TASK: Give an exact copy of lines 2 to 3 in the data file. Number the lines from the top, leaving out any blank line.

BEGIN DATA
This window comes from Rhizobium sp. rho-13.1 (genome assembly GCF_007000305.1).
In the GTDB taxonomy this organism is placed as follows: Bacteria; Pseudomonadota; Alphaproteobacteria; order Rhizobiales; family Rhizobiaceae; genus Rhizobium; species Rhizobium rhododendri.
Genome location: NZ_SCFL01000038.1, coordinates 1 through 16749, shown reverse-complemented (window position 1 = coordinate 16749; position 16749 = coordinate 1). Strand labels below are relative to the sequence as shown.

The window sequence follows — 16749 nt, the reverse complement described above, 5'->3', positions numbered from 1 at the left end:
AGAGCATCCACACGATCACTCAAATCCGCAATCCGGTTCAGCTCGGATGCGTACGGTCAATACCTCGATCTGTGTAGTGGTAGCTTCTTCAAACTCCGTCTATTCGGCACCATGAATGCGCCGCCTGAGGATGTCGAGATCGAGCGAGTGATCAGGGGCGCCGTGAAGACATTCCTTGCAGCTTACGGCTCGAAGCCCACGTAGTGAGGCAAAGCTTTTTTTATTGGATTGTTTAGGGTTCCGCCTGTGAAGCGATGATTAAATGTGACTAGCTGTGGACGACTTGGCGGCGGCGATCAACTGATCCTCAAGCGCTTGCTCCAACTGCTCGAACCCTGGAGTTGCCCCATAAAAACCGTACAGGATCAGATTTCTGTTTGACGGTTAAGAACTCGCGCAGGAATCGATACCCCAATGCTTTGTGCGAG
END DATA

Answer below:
In the GTDB taxonomy this organism is placed as follows: Bacteria; Pseudomonadota; Alphaproteobacteria; order Rhizobiales; family Rhizobiaceae; genus Rhizobium; species Rhizobium rhododendri.
Genome location: NZ_SCFL01000038.1, coordinates 1 through 16749, shown reverse-complemented (window position 1 = coordinate 16749; position 16749 = coordinate 1). Strand labels below are relative to the sequence as shown.